A panel discussion exploring the symbolism of the sea and its relationship to migration. This talk will be interpreted with British Sign Language.
Vertigo Sea reflects on themes of encroachment, territory, movement and displacement with specific reference to current issues around migration. This panel discussion will further explore the symbolism of the sea and its relationship to post-colonial experience and diaspora. Through discussion and presentation, speakers will consider the sea as a site of conflict and a vessel for journeys.
Guest speakers include Melanie Keen, Director, iniva, writer Philip Hoare, academic Adam Elliott-Cooper and Arnolfini writer-in-residence Cleo Lake.
An experienced broadcaster, curator and filmmaker, Philip Hoare wrote and presented the BBC Arena film The Hunt for Moby-Dick, and directed three films for BBC’s Whale Night. He is Professor of Creative Writing at the University of Southampton, and curator of the Moby-Dick Big Read, www.mobydickbigread.com .His book Leviathan or, The Whale won the 2009 BBC Samuel Johnson Prize for non-fiction. Hoare’s latest book, The Sea Inside, was published in 2013.
Adam Elliott-Cooper is a doctoral student in the School of Geography and the Environment, University of Oxford. His research looks at black resistance to police violence in post-2011 Britain.
Melanie Keen is Director of Iniva, London. Her career spans two decades in the visual arts as a curator, consultant, an arts funding manager and was a Senior Relationship Manager at Arts Council England. Her independent curatorial projects focuses on collaborative practices and process-based approaches to making work. Other projects include the production of a national education resource, which uses contemporary art and culture to explore the history and legacies of the transatlantic slave trade, for Understanding Slavery, National Maritime Museum, London; Necessary Journeys, an Arts Council England initiative in collaboration with BFI Black World.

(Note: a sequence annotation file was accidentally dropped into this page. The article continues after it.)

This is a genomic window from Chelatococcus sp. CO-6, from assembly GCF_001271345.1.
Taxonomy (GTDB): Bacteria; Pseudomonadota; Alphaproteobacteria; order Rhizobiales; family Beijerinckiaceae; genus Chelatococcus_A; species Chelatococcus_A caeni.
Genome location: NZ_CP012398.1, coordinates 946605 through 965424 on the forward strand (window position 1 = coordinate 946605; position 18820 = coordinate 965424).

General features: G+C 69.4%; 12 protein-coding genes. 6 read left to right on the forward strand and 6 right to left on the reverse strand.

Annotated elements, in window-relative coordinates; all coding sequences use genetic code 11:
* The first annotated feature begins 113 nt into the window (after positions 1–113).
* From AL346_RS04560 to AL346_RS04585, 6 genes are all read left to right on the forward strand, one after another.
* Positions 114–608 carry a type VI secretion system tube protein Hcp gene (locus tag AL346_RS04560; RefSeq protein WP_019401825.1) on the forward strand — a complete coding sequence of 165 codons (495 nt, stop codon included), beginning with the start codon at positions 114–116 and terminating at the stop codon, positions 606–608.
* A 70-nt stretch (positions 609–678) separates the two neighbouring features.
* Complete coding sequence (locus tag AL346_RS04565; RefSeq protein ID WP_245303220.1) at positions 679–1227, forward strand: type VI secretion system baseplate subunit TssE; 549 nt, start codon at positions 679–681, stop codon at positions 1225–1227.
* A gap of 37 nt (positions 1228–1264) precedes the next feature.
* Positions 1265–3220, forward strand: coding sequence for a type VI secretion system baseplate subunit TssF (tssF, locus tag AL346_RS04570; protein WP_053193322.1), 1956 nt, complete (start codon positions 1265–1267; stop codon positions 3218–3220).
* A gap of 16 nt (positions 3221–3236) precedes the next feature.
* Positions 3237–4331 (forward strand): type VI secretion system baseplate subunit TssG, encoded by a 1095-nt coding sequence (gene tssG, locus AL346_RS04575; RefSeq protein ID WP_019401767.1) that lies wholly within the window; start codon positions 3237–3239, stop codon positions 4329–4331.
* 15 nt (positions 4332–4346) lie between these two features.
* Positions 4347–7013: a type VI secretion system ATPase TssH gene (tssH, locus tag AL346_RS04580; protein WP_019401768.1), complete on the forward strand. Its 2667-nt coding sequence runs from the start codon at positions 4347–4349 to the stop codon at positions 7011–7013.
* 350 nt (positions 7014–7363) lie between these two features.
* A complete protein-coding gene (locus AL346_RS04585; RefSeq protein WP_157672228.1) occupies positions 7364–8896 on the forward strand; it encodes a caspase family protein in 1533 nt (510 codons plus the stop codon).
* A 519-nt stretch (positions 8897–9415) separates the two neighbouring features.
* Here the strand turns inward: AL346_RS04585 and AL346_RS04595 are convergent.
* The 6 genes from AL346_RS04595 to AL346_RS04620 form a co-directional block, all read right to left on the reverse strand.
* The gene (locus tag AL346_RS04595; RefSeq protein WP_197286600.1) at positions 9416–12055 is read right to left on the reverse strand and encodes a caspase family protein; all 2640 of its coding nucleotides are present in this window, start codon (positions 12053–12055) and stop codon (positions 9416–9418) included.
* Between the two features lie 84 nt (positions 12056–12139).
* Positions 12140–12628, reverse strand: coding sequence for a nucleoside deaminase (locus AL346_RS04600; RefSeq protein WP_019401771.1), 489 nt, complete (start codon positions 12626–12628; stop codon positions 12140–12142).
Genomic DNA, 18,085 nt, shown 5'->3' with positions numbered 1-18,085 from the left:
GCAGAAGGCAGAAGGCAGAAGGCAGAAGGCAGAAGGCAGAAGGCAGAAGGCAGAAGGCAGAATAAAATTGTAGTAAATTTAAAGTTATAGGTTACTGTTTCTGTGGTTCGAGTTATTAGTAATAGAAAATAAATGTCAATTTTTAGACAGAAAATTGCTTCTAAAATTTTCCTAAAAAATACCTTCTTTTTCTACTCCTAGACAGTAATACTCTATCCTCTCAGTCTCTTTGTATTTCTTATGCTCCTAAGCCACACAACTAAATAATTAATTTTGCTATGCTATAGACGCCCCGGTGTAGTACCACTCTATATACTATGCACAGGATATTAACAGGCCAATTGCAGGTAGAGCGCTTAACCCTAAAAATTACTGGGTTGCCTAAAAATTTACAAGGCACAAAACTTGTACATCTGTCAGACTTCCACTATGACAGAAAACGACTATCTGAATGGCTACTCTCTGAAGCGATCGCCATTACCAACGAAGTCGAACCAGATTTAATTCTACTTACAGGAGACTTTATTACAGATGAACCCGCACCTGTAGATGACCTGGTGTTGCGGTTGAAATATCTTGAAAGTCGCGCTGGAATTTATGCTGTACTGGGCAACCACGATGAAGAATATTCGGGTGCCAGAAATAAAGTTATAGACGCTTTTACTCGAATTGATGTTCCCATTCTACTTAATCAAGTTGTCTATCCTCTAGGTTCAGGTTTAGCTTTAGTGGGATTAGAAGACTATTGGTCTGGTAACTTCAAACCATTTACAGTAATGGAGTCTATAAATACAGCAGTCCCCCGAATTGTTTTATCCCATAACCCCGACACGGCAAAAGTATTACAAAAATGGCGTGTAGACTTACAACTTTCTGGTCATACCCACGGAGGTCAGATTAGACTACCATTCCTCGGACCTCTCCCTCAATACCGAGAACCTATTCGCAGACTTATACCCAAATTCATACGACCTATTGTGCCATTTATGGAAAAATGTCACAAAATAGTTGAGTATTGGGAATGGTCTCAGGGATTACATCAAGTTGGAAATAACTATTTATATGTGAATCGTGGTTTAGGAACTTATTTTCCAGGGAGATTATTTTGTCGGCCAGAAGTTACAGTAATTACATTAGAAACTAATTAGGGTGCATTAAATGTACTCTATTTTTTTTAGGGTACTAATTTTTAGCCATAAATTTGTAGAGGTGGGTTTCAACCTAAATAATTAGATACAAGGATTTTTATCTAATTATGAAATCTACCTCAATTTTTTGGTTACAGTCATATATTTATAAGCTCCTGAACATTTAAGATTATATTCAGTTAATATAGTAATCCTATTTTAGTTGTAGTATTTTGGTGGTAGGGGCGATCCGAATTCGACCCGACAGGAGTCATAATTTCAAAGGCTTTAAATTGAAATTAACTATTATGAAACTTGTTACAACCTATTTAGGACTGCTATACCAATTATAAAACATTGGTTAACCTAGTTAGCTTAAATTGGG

Cleo Lake is a Bristolian artist and activist. Socially conscious from a very young age and educated at Colston’s Girls’ School, Cleo has been involved in a number of grass roots campaigns and is currently part of an international ‘Friends of Malcolm X Centre’ support group and an informal group of Bristolians who seek to challenge, educate and in some way move the debate forward in terms of the reverence and legacy of Edward Colston in Bristol. Cleo sits as a non executive Director on the Boards of The Bristol Cable, Carnival Network South and was the former Chair of the St Pauls Afrikan Caribbean Carnival (2012-2014). As an artist Cleo strives to make work that connects to the journey and ongoing struggles experienced by people of the African diaspora as well as exploring universal humanitarian and environmental concerns.
This talk will be BSL interpreted.
Philip Hoare. Photograph: Andrew Sutton for the Guardian.